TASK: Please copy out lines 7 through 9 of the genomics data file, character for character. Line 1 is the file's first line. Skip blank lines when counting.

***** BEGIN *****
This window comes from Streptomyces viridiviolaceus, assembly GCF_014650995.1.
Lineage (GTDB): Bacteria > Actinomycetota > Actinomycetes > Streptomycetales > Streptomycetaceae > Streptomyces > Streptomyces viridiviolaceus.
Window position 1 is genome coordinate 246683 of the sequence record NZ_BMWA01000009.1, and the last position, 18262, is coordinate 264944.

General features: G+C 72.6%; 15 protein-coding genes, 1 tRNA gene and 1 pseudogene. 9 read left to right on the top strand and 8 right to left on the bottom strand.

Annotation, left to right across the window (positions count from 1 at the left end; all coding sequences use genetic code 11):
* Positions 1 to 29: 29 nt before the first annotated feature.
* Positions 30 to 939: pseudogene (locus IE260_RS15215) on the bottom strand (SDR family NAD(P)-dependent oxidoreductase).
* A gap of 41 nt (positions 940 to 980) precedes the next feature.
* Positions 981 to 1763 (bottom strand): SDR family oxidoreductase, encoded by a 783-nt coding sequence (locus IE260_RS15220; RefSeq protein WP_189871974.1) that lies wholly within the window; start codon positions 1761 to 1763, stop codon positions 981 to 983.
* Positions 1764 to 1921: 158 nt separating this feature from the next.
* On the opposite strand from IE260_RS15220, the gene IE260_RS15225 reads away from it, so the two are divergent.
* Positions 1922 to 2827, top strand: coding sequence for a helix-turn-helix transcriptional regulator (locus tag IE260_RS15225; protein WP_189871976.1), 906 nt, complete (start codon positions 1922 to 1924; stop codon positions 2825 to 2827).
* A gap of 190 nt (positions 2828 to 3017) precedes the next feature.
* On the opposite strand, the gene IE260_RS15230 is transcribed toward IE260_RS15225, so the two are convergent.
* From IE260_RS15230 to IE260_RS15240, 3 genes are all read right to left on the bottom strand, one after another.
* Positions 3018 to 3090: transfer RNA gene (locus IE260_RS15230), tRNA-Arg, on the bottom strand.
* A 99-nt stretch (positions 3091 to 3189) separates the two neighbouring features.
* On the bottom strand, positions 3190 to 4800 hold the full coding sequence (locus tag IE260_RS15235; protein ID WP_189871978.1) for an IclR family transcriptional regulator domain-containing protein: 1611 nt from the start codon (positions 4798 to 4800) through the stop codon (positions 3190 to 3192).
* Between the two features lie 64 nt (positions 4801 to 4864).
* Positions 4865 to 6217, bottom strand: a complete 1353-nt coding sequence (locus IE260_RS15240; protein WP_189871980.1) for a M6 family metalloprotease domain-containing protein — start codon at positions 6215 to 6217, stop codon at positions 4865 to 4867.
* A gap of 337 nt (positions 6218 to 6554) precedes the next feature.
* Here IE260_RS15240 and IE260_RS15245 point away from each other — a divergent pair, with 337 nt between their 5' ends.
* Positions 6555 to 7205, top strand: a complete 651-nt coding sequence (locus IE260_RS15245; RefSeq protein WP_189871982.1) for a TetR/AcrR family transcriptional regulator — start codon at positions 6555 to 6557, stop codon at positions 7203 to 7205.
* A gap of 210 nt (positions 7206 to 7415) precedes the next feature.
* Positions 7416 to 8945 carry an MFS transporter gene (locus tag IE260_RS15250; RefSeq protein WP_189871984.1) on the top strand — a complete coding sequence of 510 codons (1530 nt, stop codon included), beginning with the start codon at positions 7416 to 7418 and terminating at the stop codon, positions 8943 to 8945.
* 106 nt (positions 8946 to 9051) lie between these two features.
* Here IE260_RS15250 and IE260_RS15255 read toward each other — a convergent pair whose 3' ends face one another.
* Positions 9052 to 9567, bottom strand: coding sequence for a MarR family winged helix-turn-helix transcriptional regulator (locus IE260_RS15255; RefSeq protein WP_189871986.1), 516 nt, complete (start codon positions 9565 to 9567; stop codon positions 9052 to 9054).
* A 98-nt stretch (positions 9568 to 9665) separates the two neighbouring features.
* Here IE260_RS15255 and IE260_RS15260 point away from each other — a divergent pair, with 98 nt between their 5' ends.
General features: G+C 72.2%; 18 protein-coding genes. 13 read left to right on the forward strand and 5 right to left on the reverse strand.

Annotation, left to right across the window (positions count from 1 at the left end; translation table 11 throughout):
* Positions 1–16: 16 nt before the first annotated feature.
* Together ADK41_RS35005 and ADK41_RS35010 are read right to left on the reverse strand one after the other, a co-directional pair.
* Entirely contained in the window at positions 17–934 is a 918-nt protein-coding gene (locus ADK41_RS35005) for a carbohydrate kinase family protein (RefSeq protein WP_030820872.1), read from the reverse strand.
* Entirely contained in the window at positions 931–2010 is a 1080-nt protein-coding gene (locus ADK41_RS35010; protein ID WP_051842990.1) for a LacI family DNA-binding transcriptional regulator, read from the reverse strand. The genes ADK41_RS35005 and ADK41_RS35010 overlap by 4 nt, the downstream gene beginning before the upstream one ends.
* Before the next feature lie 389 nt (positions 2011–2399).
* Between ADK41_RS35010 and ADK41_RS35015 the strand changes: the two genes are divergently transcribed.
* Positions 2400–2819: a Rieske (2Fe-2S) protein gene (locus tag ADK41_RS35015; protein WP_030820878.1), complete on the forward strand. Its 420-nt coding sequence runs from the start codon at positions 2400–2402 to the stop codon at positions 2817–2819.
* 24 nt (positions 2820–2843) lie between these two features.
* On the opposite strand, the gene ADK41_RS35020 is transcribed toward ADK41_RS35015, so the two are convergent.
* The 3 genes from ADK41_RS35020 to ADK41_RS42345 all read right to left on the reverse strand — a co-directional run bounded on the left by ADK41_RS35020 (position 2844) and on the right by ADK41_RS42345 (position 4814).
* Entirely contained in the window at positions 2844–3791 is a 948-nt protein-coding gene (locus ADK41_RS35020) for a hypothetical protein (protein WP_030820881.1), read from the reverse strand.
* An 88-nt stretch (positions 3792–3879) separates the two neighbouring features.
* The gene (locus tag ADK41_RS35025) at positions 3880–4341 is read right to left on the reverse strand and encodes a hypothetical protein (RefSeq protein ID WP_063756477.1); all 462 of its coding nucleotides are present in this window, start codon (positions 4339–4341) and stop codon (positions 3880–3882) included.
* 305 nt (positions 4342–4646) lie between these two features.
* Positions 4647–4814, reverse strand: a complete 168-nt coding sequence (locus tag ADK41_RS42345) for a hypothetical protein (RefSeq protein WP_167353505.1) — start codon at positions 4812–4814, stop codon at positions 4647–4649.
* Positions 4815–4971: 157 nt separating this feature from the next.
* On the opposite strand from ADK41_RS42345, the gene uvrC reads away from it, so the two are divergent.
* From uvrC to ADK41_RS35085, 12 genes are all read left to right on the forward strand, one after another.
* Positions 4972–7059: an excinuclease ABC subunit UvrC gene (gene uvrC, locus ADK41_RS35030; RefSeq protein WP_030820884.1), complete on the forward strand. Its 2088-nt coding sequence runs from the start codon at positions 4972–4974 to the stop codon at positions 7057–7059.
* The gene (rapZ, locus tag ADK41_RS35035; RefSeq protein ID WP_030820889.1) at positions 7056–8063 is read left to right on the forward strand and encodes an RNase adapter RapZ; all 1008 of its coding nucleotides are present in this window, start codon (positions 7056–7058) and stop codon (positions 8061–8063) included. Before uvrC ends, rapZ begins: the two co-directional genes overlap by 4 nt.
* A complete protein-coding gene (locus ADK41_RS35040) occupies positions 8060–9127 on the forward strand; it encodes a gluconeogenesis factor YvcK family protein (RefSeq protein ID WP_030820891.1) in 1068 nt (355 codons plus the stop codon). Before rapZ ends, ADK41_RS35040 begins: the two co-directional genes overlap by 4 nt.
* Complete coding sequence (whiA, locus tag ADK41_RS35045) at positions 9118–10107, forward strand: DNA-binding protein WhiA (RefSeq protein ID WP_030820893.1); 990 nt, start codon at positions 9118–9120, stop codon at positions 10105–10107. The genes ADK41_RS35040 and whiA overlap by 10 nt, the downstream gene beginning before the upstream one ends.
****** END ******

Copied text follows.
* Positions 30 to 939: pseudogene (locus IE260_RS15215) on the bottom strand (SDR family NAD(P)-dependent oxidoreductase).
* A gap of 41 nt (positions 940 to 980) precedes the next feature.
* Positions 981 to 1763 (bottom strand): SDR family oxidoreductase, encoded by a 783-nt coding sequence (locus IE260_RS15220; RefSeq protein WP_189871974.1) that lies wholly within the window; start codon positions 1761 to 1763, stop codon positions 981 to 983.